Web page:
The AND gates may be of the type shown in FIG. of the parent application, Ser. No. 109,998, and the inverters may be of the type shown in FIG. 6 of the parent application, Ser. No. 109,998. The AND gate 161 derives one of its inputs from the output of the AND gate 158, as inverted by the inverter 160, and derives the other of its inputs from the output of the inverter 164, which inverts the output of the AND gate 162. Output of the AND gate 161 is applied to the inverter 163. The resulting inverted signal constitutes the output of the flip-flop 157, and is also applied as one of the inputs to the AND gate 162, the other input of which is taken from the output of the OR gate 159. The output of the AND gate 162 is inverted by the inverter 164 and then applied as one of the inputs to the AND gate 161, as previously described. This arrangement of AND gates 161 and 162, and inverters 163 and 164, is one means by which a flip-flop 157, having the desired characteristics for use in the system represented by the diagram of FIG. 1, can be realized.

The mode of operation of the system shown in the block diagram of FIG. 1 is described in the parent application, Ser. No. 109,998, and reference may be had thereto for a complete explanation.

A number of different physical arrangements may be utilized to accomplish the dual sprocket hole sensing which is necesary for functioning of the clock signal generating system of FIG. 1.

One such arrangement is shown in FIGS. 2 and 3, wherein a perforated paper tape 175 passes between an illumination source 176 and a sensing station shown generally at 177, on which the tape 175 rides.

The present invention may be used in connection with the sensing of any type of perforated paper tape. In the illustrated embodiment, the tape 175 is an eight-channel tape, having eight rows in which perforations 178 may be made for representation of information, and also including a row of sprocket holes 179, which are provided to enable the tape to be driven, and which, in addition, provide means for generation of clock signals.

Since the tape to be sensed contains eight channels of information, eight photo-diodes 180 are provided for sensing the respective channels, and are mounted in bores 181 in a diode block 182. A plurality of retaining means 183, which may be in the form of threaded rod-like elements, are provided for holding the diodes 180 in proper position. Also mounted in the block 181 in a pair of bores 184 and 185 are two diodes 186 and 187, respectively, for sensing of the sprocket holes 179 in the tape 175. Retaining means 188 and 189, which may be in the form of threaded rod-like elements, are provided for retaining the diodes in proper position, and the extensions 190 and 191 of the bores 184 and 185 permit radiation to be transmitted to the diodes 186 and 187.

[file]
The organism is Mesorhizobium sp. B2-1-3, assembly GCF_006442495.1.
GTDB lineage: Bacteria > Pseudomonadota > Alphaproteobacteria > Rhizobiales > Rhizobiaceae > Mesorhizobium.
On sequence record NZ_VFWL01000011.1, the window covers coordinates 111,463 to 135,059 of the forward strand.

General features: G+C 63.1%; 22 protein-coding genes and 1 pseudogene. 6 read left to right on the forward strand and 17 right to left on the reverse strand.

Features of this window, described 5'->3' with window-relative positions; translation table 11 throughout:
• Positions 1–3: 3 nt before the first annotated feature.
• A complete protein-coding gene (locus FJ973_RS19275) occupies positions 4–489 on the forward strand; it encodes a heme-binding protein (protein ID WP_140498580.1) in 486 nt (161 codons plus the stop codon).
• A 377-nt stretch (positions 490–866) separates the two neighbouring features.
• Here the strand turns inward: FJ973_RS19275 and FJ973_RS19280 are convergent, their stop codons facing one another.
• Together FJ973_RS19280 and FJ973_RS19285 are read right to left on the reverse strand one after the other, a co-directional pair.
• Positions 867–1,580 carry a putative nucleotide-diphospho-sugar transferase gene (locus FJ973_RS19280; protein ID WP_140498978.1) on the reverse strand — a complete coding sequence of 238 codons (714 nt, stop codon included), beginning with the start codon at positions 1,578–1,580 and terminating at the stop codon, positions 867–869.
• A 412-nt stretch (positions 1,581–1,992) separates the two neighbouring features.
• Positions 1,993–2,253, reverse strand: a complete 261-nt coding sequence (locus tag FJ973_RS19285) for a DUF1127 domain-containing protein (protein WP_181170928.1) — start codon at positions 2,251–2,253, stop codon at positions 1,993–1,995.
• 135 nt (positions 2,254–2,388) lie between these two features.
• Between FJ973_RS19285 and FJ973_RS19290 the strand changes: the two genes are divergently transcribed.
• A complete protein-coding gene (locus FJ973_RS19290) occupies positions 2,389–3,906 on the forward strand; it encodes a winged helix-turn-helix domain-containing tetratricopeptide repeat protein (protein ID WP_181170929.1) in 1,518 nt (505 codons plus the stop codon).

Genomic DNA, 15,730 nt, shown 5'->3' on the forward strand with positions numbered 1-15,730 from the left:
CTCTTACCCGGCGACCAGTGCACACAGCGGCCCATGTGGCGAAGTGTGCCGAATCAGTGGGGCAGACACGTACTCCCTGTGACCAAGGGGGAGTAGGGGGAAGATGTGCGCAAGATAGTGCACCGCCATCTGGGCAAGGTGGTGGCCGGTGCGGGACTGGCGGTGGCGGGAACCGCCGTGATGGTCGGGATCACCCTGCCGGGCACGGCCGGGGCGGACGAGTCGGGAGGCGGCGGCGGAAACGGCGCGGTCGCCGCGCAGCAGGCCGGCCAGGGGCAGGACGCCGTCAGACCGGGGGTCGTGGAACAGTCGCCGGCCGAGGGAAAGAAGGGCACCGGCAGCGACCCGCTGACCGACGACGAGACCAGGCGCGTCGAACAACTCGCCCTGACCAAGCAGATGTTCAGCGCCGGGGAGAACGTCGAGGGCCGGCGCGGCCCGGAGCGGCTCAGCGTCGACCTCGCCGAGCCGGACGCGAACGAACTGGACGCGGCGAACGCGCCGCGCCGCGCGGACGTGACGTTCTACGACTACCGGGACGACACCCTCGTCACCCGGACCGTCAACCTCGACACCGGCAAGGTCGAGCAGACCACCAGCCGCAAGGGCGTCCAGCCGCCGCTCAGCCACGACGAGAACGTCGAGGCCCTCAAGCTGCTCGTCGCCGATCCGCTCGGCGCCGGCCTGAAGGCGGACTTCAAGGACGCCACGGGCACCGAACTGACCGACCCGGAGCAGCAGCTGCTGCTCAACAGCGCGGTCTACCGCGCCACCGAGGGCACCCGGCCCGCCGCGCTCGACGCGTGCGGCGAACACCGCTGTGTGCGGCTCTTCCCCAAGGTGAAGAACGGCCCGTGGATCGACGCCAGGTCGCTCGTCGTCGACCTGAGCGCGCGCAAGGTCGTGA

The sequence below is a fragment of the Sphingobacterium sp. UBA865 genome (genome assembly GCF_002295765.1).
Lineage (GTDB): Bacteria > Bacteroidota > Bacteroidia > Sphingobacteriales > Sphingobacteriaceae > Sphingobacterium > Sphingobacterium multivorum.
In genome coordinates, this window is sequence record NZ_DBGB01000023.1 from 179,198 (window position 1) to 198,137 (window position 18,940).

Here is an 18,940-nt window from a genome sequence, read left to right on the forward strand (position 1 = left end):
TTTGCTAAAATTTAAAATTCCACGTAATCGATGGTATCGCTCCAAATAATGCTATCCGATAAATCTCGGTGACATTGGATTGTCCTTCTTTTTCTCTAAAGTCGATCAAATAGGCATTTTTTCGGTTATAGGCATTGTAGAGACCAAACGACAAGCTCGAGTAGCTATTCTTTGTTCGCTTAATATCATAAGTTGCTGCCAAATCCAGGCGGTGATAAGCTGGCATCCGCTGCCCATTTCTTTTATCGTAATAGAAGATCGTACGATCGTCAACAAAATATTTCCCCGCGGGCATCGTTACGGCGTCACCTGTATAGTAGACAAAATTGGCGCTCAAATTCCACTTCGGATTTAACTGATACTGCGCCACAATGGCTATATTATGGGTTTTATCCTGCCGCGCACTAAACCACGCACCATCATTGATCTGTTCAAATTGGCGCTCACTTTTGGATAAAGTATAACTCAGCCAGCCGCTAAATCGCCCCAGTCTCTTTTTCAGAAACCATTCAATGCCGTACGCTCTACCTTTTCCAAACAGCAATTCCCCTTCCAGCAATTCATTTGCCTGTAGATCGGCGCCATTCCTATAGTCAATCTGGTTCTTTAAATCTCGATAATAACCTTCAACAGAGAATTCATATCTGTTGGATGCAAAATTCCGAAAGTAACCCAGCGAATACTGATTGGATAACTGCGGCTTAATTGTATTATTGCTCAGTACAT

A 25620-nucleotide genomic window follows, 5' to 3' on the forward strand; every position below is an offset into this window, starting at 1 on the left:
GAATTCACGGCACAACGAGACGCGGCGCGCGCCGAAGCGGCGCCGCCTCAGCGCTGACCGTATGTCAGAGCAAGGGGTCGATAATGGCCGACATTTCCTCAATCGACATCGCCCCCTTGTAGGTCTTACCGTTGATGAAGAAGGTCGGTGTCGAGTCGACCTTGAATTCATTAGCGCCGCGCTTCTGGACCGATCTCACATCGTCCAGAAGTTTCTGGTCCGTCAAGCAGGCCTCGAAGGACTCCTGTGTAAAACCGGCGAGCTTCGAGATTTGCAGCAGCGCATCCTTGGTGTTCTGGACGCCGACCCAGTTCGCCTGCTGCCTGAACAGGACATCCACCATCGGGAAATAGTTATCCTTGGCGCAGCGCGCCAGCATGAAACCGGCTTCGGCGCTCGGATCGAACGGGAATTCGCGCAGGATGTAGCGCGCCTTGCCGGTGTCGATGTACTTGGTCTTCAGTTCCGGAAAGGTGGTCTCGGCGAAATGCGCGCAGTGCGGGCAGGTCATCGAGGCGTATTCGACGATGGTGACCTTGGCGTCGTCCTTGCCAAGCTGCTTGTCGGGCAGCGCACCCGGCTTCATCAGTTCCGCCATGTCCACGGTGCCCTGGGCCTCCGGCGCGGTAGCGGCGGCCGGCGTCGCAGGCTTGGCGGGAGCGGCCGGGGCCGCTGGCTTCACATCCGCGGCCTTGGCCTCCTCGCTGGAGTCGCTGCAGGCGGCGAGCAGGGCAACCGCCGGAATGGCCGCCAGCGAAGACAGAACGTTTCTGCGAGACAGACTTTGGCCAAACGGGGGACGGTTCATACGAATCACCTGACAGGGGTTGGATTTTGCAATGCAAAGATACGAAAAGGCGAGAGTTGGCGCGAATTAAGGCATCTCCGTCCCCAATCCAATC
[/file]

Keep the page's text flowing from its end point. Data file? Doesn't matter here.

A transverse recess 192 is provided across that portion of the top of the diode block 182 in which the bores for the various diodes 180, 186, and 187 are located. Said recess is shaped to accommodate a plate 193, which is provided with slots 194 extending across the bores 181 leading to the diodes 180, and is also provided with slots 195 and 196 extending across the extensions 190 and 191 of the bores 184 and 185 leading to the diodes 186 and 187. The plate 193 is in turn covered by a transparent dust cover 197, which, together with a diode block cover 198, secured to the block 182 by screws 199, forms a surface on which the tape 175 rides.

As the tape 175 passes over the sensing station 177 in the direction indicated by the arrows in FIGS. 2 and 3, the diodes 180 are so located as to be able to distinguish between perforated and unperforated positions in the various data channels on the tape. Similarly, the diodes 186 and 187 respond to illumination provided at regular intervals as the sprocket holes 179 pass between said di-- odes and the illumination source 176.

Examination of FIG. 2 discloses that the center of the extension 190 of the bore 184 for the diode 186 is slightly offset with respect to the centers of the bores 181 for the data sensing diodes Furthermore, it will be noted that the center of the extension 191 of the bore for the diode 187 is spaced from the center of the extension a distance which is slightly greater than the distance between centers of adjacent sprocket holes 179 in the tape 175. In fact, in the case wherein the centers of the tape sprocket holes 179 are 0.1 inch apart, the center of the extension 189 of the bore 184 is offset in one direction a distance of 0.012 inch from a line through the centers of the bores for the data sensing diode, while the center of the extension 191 of the bore 185 is offset in the opposite direction a distance of 0.112 inch from said line. There is thus a distance of 0.124 inch between centers of the bores 190 and 191.